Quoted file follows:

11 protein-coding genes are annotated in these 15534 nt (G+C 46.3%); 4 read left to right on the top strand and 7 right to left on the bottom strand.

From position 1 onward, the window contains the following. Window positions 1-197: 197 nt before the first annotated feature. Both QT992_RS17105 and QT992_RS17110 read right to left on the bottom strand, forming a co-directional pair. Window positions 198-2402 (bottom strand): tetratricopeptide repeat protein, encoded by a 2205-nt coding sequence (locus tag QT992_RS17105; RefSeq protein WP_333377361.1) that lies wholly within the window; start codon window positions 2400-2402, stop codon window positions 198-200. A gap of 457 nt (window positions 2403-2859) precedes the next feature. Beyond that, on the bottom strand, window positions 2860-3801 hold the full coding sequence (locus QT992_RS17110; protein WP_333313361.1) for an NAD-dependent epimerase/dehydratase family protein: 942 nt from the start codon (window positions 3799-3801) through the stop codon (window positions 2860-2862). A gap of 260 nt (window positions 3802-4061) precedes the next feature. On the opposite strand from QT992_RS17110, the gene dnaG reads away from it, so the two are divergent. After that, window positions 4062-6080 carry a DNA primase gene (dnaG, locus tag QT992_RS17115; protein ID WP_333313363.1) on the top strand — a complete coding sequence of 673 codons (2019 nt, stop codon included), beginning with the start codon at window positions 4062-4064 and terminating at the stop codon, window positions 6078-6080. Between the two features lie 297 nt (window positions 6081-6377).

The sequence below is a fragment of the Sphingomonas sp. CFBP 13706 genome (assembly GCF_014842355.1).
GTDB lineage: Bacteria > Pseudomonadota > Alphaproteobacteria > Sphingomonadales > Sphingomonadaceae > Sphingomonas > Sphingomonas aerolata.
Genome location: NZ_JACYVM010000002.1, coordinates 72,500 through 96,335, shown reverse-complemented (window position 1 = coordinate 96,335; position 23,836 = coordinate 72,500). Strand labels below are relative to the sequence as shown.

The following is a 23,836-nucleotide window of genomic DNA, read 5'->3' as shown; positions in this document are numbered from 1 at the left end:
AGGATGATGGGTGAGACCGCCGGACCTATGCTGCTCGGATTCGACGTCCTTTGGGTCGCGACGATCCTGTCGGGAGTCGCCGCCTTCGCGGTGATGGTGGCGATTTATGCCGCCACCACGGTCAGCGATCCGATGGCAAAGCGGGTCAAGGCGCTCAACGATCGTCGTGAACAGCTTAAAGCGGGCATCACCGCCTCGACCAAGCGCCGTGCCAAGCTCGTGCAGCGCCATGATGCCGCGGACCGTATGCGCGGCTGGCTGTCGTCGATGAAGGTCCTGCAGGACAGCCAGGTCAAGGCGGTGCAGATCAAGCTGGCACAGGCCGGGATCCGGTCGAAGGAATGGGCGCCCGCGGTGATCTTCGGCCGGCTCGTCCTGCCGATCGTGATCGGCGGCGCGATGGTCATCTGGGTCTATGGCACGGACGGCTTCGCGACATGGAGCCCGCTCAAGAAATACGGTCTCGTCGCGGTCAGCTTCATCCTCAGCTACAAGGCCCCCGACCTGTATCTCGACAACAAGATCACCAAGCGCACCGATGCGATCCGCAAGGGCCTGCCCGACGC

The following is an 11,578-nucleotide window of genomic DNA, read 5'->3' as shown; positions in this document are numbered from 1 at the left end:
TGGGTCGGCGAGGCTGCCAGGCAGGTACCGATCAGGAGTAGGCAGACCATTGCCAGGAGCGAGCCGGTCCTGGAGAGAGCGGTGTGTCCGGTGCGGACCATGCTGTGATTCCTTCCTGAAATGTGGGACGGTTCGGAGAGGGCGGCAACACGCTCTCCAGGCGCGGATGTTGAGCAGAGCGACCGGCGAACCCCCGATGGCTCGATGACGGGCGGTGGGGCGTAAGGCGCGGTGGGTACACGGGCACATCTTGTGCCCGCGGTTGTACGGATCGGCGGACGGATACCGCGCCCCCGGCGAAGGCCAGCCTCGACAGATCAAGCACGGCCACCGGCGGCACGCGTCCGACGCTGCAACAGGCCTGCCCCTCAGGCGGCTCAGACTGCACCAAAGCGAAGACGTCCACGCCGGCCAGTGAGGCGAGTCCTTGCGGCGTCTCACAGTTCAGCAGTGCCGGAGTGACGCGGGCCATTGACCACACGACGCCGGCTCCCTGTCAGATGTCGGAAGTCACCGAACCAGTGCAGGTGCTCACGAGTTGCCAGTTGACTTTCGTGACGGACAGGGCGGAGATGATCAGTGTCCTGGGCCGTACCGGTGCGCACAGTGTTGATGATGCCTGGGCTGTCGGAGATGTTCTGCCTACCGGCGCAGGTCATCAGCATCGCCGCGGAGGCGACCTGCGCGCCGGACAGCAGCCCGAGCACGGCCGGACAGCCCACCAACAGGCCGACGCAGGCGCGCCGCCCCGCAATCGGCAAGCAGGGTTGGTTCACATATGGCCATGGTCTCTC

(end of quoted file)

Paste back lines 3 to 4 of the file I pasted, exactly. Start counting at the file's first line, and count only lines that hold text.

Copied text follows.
The sequence below is a fragment of the Sphingomonas sp. CFBP 13706 genome (assembly GCF_014842355.1).
GTDB lineage: Bacteria > Pseudomonadota > Alphaproteobacteria > Sphingomonadales > Sphingomonadaceae > Sphingomonas > Sphingomonas aerolata.